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Proactive Screening Program Detects First Outbreak of C. auris Fungus in Washington State

On January 10, 2024, Public Health – Seattle & King County was notified about a patient who had be tested positive for Candida auris (C. auris), a form of fungus identified at Kindred Hospital Seattle. C. auris can cause severe infections and is often resistant to antifungal treatment. Through the proactive Partners for Patient Safety Program, all patients admitted to Kindred Hospital are screened for C. auris, ensuring early detection of the fungus. This helps control its spread as patients often do not show symptoms but can still transmit it to others.

Two more C. auris cases were found on January 22, and a fourth was identified on January 26. These patients had initially tested negative for C. auris on admission. This outbreak represented the first known occurrence of this fungus in Washington State. Strategies implemented to control this spread include isolating affected patients to reduce the transmission risk and using specific disinfectants effective against C. auris. Facilities having treated previous patients from Kindred or patients testing positive for C. auris are also alerted. As with most multi-drug-resistant organisms, identifying the initial source of infection can be challenging and may remain unknown in this case. However, early case detection increases the chances to manage and control any further spread.

Previously, on July 13, 2023, Public Health – Seattle & King County reported the first believed local case of C. auris. Identified in King County, the patient was a resident of Pierce County who had been moved from St. Joseph’s Hospital to Kindred-First Hill, where they tested positive for C. auris. The patient was under proper C. auris precautions throughout their stay. The proactive Partners for Patient Safety Program strategy, which anticipates the detection of C. auris in Washington State, helped in this early identification, demonstrating the program’s effectiveness.

The threat of antibiotic resistance, wherein bacterial infections become immune to standard antibiotics, also extends to certain types of fungi. These fungi can colonize the body and potentially lead to infections similar to bacteria but can develop resistance to standard treatments. When these organisms become immune to various antibiotics, they are termed multi-drug resistant organisms (MDROs). A new program in King County aims to identify these organisms early to reduce their spread in healthcare settings.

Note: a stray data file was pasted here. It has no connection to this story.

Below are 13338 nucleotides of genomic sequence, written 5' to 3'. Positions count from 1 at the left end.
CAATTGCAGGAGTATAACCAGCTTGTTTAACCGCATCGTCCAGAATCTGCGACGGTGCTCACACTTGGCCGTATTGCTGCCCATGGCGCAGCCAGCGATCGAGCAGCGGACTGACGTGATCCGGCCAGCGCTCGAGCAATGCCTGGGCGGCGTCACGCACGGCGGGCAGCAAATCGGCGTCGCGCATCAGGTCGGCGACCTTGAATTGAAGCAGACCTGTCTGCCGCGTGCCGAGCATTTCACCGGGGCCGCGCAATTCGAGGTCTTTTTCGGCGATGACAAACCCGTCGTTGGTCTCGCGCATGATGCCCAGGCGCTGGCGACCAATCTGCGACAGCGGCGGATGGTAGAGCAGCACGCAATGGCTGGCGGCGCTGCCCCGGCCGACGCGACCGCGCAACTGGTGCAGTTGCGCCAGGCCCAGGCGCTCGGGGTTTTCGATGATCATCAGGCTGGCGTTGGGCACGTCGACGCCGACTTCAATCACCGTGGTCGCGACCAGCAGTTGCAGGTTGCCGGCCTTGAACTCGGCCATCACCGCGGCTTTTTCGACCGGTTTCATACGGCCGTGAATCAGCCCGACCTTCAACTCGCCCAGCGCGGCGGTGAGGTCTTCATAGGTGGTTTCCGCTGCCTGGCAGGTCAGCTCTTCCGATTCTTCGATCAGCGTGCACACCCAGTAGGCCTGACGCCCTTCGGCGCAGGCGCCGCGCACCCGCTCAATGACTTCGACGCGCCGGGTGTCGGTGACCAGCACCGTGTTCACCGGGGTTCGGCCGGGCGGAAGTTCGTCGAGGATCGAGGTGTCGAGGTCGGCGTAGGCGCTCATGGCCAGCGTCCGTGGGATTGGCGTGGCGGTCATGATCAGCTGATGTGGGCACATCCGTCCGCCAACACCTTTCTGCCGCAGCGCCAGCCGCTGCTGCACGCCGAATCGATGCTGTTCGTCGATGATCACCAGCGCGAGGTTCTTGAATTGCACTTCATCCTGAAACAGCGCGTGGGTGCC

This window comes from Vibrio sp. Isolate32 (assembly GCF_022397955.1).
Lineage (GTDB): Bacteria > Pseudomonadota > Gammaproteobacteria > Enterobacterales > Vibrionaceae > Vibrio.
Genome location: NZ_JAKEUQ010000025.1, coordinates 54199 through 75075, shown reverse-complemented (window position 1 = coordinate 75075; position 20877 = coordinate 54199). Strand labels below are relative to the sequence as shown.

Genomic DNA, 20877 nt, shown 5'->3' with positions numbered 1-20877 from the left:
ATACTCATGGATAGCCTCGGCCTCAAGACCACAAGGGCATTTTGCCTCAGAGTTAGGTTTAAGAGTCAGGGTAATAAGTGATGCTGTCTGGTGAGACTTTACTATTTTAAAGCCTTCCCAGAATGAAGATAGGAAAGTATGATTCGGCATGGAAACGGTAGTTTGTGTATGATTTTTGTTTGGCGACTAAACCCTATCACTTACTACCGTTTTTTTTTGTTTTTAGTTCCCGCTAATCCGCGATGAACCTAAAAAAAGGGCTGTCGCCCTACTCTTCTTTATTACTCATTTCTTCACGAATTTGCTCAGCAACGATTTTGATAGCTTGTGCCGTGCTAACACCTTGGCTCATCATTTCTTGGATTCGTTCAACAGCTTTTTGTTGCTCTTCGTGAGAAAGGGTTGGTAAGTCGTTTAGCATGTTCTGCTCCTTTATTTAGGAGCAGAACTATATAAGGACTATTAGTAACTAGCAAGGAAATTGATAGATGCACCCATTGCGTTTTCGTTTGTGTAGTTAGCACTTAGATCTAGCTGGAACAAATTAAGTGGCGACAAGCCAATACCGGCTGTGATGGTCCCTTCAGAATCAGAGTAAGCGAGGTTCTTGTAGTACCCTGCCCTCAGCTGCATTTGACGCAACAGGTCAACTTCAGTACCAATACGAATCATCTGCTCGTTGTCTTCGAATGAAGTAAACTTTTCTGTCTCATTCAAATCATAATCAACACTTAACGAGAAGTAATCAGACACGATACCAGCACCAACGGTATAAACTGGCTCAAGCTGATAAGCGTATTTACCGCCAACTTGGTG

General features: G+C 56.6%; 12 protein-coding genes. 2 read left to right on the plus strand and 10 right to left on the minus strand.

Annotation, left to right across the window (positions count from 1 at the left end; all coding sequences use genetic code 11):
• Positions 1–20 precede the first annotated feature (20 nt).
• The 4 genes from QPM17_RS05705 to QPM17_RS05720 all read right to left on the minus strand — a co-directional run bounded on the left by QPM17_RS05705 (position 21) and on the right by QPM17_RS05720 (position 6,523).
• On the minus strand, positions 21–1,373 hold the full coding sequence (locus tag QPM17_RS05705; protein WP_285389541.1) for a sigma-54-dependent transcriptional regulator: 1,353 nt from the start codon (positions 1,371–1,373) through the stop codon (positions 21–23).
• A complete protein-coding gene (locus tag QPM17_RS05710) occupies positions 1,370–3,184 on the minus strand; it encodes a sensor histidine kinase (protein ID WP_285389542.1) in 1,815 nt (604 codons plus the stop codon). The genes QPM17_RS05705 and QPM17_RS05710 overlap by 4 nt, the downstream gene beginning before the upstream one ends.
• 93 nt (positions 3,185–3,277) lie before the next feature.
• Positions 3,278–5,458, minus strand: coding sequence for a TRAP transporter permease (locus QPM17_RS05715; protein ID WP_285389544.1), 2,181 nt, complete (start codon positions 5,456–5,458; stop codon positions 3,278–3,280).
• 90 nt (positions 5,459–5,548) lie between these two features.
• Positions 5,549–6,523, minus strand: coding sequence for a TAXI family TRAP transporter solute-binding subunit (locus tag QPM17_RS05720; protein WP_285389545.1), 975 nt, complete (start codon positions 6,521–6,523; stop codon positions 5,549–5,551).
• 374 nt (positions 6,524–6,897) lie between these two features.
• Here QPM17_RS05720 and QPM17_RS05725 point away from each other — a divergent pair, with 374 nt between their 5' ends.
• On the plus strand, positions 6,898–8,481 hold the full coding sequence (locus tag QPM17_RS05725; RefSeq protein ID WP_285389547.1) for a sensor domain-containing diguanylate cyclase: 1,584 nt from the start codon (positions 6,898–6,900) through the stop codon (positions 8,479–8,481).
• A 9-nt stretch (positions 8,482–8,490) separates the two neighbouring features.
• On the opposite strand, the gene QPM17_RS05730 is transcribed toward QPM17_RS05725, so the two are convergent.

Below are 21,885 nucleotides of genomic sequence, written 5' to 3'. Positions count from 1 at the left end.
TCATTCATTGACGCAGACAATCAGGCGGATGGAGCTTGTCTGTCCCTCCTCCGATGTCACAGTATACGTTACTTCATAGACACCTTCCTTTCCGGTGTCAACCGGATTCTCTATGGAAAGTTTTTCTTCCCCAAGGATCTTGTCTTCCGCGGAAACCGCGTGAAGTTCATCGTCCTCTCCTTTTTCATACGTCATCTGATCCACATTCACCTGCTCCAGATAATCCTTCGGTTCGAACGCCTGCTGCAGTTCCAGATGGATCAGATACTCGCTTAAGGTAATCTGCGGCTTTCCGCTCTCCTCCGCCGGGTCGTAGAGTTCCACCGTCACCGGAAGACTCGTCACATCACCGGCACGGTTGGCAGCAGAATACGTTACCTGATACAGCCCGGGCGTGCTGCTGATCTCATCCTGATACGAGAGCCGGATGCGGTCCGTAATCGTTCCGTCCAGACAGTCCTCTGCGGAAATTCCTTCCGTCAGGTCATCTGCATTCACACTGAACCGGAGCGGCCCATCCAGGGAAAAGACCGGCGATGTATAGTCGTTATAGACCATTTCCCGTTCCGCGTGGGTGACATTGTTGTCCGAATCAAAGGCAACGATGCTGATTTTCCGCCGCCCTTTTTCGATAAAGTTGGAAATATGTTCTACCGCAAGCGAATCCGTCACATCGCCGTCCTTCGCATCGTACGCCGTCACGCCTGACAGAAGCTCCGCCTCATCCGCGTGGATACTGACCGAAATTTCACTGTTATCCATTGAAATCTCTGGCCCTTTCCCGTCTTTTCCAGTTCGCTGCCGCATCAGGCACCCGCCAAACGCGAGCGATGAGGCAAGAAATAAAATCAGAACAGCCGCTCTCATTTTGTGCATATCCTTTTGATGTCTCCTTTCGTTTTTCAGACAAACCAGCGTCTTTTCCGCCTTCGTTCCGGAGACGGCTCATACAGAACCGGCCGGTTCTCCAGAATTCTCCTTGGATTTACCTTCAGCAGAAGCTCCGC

Findings suggest that approximately 5% to 10% of patients colonized with C. auris will eventually develop serious invasive infections, with over 45% dying within the first 30 days. Therefore, efforts are concentrated on managing the risk and spread of C. auris, especially within high-risk healthcare facilities.

The new Partners for Patient Safety program is proactive in countering the C. auris threat. Through widespread screening of symptom-less patients, it aims to limit potential infections and transmission. Kindred Hospital, the first in the state to initiate such widespread screening, is leading the way in these efforts.

If the fungus is identified in patients, thorough cleaning and monitoring of the healthcare facility are conducted to ensure C. auris is not inadvertently transmitted via patients, staff, or equipment. The outcome of these preventive measures will shape future guidance for similar acute care settings across the nation.


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